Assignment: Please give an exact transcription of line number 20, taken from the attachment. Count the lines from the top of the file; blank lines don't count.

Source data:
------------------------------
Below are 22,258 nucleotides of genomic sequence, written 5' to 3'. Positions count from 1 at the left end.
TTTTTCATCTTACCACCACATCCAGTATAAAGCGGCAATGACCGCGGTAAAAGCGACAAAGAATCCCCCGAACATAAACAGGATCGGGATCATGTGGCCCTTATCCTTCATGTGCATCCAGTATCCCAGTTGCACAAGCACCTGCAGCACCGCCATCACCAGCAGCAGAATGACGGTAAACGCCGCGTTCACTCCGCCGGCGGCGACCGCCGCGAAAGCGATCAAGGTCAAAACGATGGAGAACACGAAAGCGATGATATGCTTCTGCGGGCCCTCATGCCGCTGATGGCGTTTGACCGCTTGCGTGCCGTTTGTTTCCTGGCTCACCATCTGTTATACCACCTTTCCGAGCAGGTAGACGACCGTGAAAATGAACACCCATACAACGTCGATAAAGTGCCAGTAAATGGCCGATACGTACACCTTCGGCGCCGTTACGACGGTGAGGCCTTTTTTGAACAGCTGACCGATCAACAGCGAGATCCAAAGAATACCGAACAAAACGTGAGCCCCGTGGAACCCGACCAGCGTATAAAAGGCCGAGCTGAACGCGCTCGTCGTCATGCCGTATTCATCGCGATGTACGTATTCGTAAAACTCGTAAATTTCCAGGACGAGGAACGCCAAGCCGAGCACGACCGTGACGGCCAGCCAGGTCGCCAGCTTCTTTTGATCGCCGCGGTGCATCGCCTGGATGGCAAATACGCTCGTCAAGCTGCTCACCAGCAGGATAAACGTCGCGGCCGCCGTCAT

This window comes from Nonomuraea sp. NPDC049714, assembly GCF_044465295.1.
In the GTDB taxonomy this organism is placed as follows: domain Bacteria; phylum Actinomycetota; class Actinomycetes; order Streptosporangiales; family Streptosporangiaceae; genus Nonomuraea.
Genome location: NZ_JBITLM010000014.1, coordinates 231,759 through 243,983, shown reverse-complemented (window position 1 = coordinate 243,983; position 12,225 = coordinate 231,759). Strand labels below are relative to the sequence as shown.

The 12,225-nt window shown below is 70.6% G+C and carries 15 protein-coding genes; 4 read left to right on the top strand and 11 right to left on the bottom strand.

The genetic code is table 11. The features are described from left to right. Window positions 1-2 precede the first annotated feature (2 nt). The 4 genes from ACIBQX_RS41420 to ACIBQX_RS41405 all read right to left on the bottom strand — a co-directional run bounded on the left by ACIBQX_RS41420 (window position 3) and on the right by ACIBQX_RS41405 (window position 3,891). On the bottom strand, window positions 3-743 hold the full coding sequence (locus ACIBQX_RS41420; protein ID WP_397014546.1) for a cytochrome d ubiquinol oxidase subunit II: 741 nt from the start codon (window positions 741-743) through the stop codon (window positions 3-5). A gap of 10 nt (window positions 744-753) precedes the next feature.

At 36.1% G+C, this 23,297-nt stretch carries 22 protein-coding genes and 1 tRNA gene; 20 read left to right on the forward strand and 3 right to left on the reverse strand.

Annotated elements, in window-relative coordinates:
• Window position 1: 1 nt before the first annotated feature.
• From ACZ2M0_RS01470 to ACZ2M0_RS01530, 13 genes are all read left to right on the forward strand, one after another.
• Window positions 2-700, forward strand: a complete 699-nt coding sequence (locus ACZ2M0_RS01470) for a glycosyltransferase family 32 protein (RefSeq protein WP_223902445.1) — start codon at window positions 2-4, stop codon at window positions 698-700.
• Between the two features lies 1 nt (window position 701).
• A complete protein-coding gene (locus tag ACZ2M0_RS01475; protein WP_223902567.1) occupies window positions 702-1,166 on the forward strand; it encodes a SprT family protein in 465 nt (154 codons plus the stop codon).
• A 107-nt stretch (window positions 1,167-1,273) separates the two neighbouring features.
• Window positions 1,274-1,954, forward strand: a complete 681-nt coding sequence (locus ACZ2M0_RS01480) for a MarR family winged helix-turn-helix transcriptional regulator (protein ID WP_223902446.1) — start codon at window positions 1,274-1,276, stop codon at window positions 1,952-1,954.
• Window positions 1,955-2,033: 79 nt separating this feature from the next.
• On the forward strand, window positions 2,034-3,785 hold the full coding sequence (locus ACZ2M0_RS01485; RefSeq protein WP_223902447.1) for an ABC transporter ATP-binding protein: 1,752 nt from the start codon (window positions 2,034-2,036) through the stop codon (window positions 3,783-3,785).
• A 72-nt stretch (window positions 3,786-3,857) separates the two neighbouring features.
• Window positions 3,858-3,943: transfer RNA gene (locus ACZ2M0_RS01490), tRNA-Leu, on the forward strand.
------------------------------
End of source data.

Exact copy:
• Window positions 3,858-3,943: transfer RNA gene (locus ACZ2M0_RS01490), tRNA-Leu, on the forward strand.